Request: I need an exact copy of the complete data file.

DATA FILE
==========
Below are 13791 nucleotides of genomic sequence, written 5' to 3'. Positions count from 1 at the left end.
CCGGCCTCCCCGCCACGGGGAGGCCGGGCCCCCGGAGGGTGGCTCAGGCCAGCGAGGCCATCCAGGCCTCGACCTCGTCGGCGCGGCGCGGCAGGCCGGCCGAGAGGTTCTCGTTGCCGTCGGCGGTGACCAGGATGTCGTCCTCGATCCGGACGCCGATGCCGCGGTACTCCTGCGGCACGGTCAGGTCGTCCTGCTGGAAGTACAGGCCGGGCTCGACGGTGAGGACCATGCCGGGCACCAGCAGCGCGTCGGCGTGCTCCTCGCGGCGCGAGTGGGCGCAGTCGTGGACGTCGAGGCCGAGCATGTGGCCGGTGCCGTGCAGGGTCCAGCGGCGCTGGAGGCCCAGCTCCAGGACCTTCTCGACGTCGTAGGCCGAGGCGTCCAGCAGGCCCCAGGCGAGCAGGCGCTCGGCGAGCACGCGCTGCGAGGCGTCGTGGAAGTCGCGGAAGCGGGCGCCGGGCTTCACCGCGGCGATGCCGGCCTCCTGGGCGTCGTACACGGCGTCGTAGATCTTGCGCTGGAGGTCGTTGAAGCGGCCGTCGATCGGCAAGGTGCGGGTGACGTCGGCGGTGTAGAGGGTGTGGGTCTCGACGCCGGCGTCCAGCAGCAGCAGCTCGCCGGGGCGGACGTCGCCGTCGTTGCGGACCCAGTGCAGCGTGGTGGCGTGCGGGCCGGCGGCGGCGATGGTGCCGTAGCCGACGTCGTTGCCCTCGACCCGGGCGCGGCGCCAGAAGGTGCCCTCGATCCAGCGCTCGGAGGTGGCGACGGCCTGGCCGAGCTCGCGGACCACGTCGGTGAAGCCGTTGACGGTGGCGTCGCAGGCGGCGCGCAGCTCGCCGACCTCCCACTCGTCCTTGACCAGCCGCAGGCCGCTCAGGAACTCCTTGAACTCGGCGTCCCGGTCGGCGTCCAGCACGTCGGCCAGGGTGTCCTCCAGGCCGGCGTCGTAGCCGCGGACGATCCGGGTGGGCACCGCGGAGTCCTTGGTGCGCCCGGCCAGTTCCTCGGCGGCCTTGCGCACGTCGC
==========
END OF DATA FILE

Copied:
Below are 13791 nucleotides of genomic sequence, written 5' to 3'. Positions count from 1 at the left end.
CCGGCCTCCCCGCCACGGGGAGGCCGGGCCCCCGGAGGGTGGCTCAGGCCAGCGAGGCCATCCAGGCCTCGACCTCGTCGGCGCGGCGCGGCAGGCCGGCCGAGAGGTTCTCGTTGCCGTCGGCGGTGACCAGGATGTCGTCCTCGATCCGGACGCCGATGCCGCGGTACTCCTGCGGCACGGTCAGGTCGTCCTGCTGGAAGTACAGGCCGGGCTCGACGGTGAGGACCATGCCGGGCACCAGCAGCGCGTCGGCGTGCTCCTCGCGGCGCGAGTGGGCGCAGTCGTGGACGTCGAGGCCGAGCATGTGGCCGGTGCCGTGCAGGGTCCAGCGGCGCTGGAGGCCCAGCTCCAGGACCTTCTCGACGTCGTAGGCCGAGGCGTCCAGCAGGCCCCAGGCGAGCAGGCGCTCGGCGAGCACGCGCTGCGAGGCGTCGTGGAAGTCGCGGAAGCGGGCGCCGGGCTTCACCGCGGCGATGCCGGCCTCCTGGGCGTCGTACACGGCGTCGTAGATCTTGCGCTGGAGGTCGTTGAAGCGGCCGTCGATCGGCAAGGTGCGGGTGACGTCGGCGGTGTAGAGGGTGTGGGTCTCGACGCCGGCGTCCAGCAGCAGCAGCTCGCCGGGGCGGACGTCGCCGTCGTTGCGGACCCAGTGCAGCGTGGTGGCGTGCGGGCCGGCGGCGGCGATGGTGCCGTAGCCGACGTCGTTGCCCTCGACCCGGGCGCGGCGCCAGAAGGTGCCCTCGATCCAGCGCTCGGAGGTGGCGACGGCCTGGCCGAGCTCGCGGACCACGTCGGTGAAGCCGTTGACGGTGGCGTCGCAGGCGGCGCGCAGCTCGCCGACCTCCCACTCGTCCTTGACCAGCCGCAGGCCGCTCAGGAACTCCTTGAACTCGGCGTCCCGGTCGGCGTCCAGCACGTCGGCCAGGGTGTCCTCCAGGCCGGCGTCGTAGCCGCGGACGATCCGGGTGGGCACCGCGGAGTCCTTGGTGCGCCCGGCCAGTTCCTCGGCGGCCTTGCGCACGTCGC